St Michael’s, 16th January 2011
Reading – John 1:43-51
Hello. My name is Nathanael. You may not have heard of me before, although you may have heard of my other name, Bartholomew. Since the Simpsons came on air, I prefer to be called Nathanael. But no matter, you can call me what you like. Actually, it feels a little bit strange to be out here speaking on my own. I would much rather be in the background, not like my friend Philip who’s always out and about as an upfront evangelist. I guess it takes all types to follow Jesus – and I’m definitely the quieter, more reserved kind.
So why am I speaking to you today? Well, the other day my friend John came to see me. It seems he has this idea of writing a new gospel about Jesus, one that gives a different angle on His life and teaching. And he’s looking for material that hasn’t necessarily been covered by Matthew or Mark or Luke. I poured him a glass of wine and we began to talk. I shared a little of my background and what it was like growing up in Cana in Galilee. We put together our memories of the miracles Jesus did there, that wedding where Jesus turned all that water in wine, the occasion where Jesus met the royal official with the dying son. As we carried on chatting, John began making some rough notes and checked through some details with me. And then he turned to me and said, “So tell me, Nathanael, how exactly did you become an apostle? What’s your story of coming to follow Jesus?”
Now I don’t know about you, but if there’s one thing I am good at talking about, it’s the way Jesus entered my life. I may not be that confident preaching or dealing with strangers, but give me an opportunity to share my story, and I’m away. Because I reckon – and other people have said this as well – if you have a real encounter with Jesus, if you meet with the living Son of God, then you can’t help talking about that moment for the rest of your life. And really that’s why I am here this morning. To share what I told John, and hopefully, for you all to consider what it means to follow Jesus.
But back to the beginning. My name Nathanael means “God-given” and I have to say, I owe so much to my parents. They taught me the Jewish Scriptures from an early age and were keen to see I was brought up in the right way. As I grew older, I started to read these Scriptures for themselves, and tried to make sense of what I read. Because frankly some of the Scriptures – what I guess you call the Old Testament – both fascinated and baffled me. It seems that hundreds of years ago, when there still was a country called Israel, the prophets gave all kinds of promises of a Saviour, a deliverer would come and rescue his people. And while I rejoiced in these wonderful promises and learnt them by heart, I was still confused. When exactly would these promises be fulfilled? How long before God would send the Messiah?
I don’t know if you’ve ever really wrestled with Scripture, I mean really wrestled with how God’s word applies to you today. I know so many of my friends go to the synagogue, hear the Scriptures and maybe think about them a little each day. But that’s not wrestling. Wrestling with Scripture is not letting go of God’s word until you have found a blessing, a promise, something you can claim as your own. Do you know what I am talking about?
I guess that makes me sound like some kind of mystic or religious freak. But I’m not like that, honest. It’s just that if God makes promises, then we need to find out how they apply to us today. Of course, all that takes time and effort – and, I might add, a quiet place to do it in as well. None of the homes back in Cana were that big, and there were always people bustling around the village. So when I had a quiet hour I used to go and find a tranquil spot in the country nearby, like the shade of a tree, where I could be alone, where I could do some serious business with God.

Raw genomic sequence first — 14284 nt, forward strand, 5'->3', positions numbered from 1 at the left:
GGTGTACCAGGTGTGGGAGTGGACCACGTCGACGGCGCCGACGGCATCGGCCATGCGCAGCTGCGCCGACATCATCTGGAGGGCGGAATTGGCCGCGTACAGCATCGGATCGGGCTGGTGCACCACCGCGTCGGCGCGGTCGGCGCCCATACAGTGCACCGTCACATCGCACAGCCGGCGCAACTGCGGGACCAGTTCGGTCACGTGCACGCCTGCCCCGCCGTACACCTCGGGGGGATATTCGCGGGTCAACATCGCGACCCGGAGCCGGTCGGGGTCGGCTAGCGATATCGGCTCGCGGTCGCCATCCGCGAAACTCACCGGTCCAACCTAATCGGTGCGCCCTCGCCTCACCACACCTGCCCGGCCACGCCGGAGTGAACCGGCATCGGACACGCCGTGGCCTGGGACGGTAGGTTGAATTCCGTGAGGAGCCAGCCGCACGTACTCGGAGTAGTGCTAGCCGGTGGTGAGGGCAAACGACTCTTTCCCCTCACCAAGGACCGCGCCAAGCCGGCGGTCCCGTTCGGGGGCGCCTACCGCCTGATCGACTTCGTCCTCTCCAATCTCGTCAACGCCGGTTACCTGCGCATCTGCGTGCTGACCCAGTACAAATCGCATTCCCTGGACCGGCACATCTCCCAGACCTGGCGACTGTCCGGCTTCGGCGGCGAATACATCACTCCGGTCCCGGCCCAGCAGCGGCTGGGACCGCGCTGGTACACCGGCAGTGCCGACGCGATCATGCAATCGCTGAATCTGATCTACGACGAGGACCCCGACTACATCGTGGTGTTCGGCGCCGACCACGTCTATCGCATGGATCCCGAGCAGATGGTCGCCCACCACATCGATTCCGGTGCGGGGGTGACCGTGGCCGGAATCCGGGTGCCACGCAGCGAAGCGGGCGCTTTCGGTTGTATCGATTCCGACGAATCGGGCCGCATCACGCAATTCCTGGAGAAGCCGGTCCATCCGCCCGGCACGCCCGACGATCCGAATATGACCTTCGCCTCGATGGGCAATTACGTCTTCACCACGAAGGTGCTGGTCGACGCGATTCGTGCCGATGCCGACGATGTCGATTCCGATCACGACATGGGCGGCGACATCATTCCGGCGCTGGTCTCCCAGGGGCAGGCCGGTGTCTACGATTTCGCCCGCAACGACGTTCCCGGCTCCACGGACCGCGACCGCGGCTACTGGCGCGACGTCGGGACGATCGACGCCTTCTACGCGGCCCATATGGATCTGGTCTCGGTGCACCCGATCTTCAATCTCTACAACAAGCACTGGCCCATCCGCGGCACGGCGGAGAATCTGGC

And that’s where Philip found me that morning. It had been a confusing few months, after all. This chap John the Baptist had appeared, as if out of nowhere, with a message of repentance, leading crowds down into the Jordan River for baptism. We hadn’t seen the like of him for many a long year. His preaching was bold, was new, and it was seemingly blessed by God. And yet, strangely enough, when folk interviewed him, he denied was the Messiah, or Elijah, or even the Prophet. Instead he talked about the one yet to come who would baptise us with the Holy Spirit and take away the sins of the world. What did he call Him? Ah yes, that’s right, the Lamb of God. Well, that was all very exciting, but who exactly was he talking about? None of us knew, really. But I know that as far as time allowed I spent much time out amongst the trees praying about the promises of God I’d learnt as a child, trying to listen and understand what God might be saying to me, and wondering if now finally might the time the Lord would reveal Himself to us and set His people free.
So there I was, under this fig tree, praying and meditating as usual, when Philip barges in. That’s just so typical of Philip, it’s what makes him such a great evangelist, but not necessarily the easiest of friends. We have found the one Moses wrote about in the Law, and about whom the prophets also wrote. No, “Good morning, Nathanael” or “Hello”. Straight to the point, no messing. Now I was used to Philip getting carried away with his latest enthusiasm, I’d seen it all before. But this time there was something about Philip that was different. He’d had – I don’t know what – an encounter, an experience, something, or as I was about to find out, Someone, who had really gotten hold of him.
But before I got caught up in the occasion, Philip brought me back down to earth with a bump. Jesus of Nazareth. Nazareth?? Imagine for a moment you’re a Plymouth Argyle supporter and you’ve just been told that your new chairman is an Exeter City supporter. That’s what it felt like for me at that point. Cana and Nazareth – we’d been rivals for years. The young men – not me, I hasten to add – were always getting involved in fights over this or that matter, the mothers used to warn their girls against marrying folk from “over there”. Later on Philip and I used to joke about my reaction: Nazareth! Can anything good come from there? But at that time I was serious. A Messiah from Jerusalem, yes, or maybe some other town like Bethlehem, maybe. But Nazareth? It was the last place I expected.
Bless him, Philip didn’t try and get into a big argument with me, or begin quoting Scripture at me to prove his point. If he had, I would probably be still under that fig tree now. It beats me how Christians sometimes think proper evangelism means winning a war of words, or proving you know more about God’s word than the other guy. Philip might the type to barge in, but he also knows when to back off. So instead he simply says to me, “Come and see”. Wasn’t that inspired? He knew he couldn’t answer all my questions, my doubts, my fears, and he knew it wasn’t his job to do so. His part was simply to introduce me and let Jesus do the rest.